3. Electroscope

Working of Electroscope

The basic theory behind a working electroscope depends on the atomic arrangements of elements, the induction of the charge, the internal structure of metal elements and the basic idea of unlike charges which attract each other while like charges repel each other.

The electroscope consists of a metal detector knob on the top, which is attached to a pair of metal leaves hanging from the bottom of the connecting rod. When there is no charge, the metal leaves loosely project downwards. But, when a charged object held close to an electroscope, one of the two things are possible.

  1. When there is a positive charge, the electrons in the electroscope metal are drawn to it and pushes upwards from the leaves. Which results in leaves obtaining a temporary positive state, and since like charges repel, the leaves become separated. As the positively charged body withdraws from the knob, the electrons return to their original location, and the leaves settle.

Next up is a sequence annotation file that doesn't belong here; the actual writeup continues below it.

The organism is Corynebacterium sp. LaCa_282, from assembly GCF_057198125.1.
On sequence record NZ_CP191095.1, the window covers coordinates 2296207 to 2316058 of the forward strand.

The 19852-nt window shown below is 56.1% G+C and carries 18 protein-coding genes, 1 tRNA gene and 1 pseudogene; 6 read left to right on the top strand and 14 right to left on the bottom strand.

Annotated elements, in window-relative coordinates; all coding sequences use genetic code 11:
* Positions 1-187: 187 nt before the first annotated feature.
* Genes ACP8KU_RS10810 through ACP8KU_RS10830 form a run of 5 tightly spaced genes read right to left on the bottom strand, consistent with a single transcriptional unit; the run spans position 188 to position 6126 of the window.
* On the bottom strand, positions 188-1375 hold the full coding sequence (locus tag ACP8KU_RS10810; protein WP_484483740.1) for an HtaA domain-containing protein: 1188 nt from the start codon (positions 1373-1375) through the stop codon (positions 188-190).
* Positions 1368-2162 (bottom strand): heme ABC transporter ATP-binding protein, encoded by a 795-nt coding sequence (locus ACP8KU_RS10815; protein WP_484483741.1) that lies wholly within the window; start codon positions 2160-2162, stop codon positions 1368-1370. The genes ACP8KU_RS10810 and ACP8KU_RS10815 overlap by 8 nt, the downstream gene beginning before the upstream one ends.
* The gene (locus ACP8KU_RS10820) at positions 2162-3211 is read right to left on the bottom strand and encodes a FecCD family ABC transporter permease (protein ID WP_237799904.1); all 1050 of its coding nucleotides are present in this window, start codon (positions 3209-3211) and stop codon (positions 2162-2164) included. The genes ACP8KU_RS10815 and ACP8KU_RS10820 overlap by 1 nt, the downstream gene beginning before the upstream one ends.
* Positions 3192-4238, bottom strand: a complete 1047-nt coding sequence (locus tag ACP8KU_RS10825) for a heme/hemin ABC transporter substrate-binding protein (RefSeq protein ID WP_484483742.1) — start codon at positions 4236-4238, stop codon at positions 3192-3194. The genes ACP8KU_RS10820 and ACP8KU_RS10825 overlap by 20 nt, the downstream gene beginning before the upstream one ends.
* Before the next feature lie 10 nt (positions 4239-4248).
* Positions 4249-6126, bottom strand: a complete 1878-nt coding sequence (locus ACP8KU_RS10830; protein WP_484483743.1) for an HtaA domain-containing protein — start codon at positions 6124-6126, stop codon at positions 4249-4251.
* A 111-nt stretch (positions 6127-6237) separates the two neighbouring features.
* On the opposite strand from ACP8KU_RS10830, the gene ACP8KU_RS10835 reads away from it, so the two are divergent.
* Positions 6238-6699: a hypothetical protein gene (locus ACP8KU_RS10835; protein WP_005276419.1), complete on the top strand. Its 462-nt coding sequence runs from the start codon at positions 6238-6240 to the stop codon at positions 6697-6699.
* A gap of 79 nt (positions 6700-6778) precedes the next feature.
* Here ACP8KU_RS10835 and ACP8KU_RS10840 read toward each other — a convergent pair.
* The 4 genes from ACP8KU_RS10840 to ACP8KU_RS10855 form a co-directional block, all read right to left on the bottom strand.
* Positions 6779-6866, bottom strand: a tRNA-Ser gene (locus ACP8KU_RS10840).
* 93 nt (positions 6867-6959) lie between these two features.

2. When the charge is negative, the electrons in the electroscope metal repel and shift towards the leaves on the bottom. Thus, resulting in obtaining a transient negative charged state of the leaves, and since like charges repel, the leaves split again. As the negatively charged body withdraws, the electrons return to their original condition, and the leaves recover.

In both cases, the electrons return to their original state as soon as the charged body withdraws.

Moreover, the electroscope cannot evaluate whether the charge is positive or negative, but it only indicates the presence of the charge in a body.

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